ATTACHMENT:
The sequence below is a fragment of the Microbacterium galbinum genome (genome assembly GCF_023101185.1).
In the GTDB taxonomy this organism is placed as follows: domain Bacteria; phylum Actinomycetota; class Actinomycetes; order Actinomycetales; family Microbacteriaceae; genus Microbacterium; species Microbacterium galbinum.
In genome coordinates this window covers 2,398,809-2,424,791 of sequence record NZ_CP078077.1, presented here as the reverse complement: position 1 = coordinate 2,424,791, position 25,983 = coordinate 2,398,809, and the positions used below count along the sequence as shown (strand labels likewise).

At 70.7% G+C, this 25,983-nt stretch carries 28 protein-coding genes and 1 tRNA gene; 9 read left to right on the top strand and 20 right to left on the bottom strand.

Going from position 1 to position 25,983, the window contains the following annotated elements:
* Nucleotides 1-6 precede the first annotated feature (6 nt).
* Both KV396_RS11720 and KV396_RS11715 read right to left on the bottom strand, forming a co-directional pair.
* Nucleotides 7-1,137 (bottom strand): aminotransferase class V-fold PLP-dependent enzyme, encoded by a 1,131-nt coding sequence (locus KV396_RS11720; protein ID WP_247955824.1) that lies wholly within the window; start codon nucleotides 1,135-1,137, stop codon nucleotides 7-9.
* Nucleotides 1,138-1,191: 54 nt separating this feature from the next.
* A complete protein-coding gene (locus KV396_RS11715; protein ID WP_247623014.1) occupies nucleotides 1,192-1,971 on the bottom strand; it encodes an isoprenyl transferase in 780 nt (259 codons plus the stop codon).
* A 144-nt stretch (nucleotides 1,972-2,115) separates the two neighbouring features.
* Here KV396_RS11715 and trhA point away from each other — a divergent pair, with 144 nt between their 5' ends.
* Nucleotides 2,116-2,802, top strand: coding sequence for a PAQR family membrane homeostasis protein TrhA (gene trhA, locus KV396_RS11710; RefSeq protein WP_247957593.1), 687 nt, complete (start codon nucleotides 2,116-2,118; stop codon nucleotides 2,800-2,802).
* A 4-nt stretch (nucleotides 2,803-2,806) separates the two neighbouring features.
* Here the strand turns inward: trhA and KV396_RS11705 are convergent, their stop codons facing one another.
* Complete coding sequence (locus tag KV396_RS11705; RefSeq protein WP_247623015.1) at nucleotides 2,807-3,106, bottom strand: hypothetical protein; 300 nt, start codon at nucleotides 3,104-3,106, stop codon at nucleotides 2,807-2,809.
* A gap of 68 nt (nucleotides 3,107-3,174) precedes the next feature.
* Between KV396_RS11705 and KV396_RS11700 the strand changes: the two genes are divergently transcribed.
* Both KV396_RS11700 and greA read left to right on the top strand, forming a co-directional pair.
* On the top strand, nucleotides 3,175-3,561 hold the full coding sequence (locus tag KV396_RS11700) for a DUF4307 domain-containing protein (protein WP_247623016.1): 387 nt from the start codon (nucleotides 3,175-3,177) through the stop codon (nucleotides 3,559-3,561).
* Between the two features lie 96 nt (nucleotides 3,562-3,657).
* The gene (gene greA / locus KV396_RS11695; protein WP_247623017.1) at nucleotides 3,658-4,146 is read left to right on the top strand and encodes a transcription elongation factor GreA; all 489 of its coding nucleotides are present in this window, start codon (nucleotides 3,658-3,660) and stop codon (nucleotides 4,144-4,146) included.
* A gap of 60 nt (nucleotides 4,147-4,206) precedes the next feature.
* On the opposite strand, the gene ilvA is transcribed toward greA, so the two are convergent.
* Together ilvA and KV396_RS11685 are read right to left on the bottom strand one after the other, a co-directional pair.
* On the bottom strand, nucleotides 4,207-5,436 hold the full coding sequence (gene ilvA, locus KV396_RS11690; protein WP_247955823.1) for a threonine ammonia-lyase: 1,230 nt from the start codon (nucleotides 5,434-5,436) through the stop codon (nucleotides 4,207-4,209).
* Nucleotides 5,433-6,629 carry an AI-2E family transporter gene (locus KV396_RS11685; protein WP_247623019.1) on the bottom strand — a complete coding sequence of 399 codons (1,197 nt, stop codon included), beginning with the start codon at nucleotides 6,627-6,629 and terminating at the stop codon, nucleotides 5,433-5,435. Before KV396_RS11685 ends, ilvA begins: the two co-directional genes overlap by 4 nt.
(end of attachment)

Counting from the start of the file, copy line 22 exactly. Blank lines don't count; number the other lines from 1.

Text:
* The gene (gene greA / locus KV396_RS11695; protein WP_247623017.1) at nucleotides 3,658-4,146 is read left to right on the top strand and encodes a transcription elongation factor GreA; all 489 of its coding nucleotides are present in this window, start codon (nucleotides 3,658-3,660) and stop codon (nucleotides 4,144-4,146) included.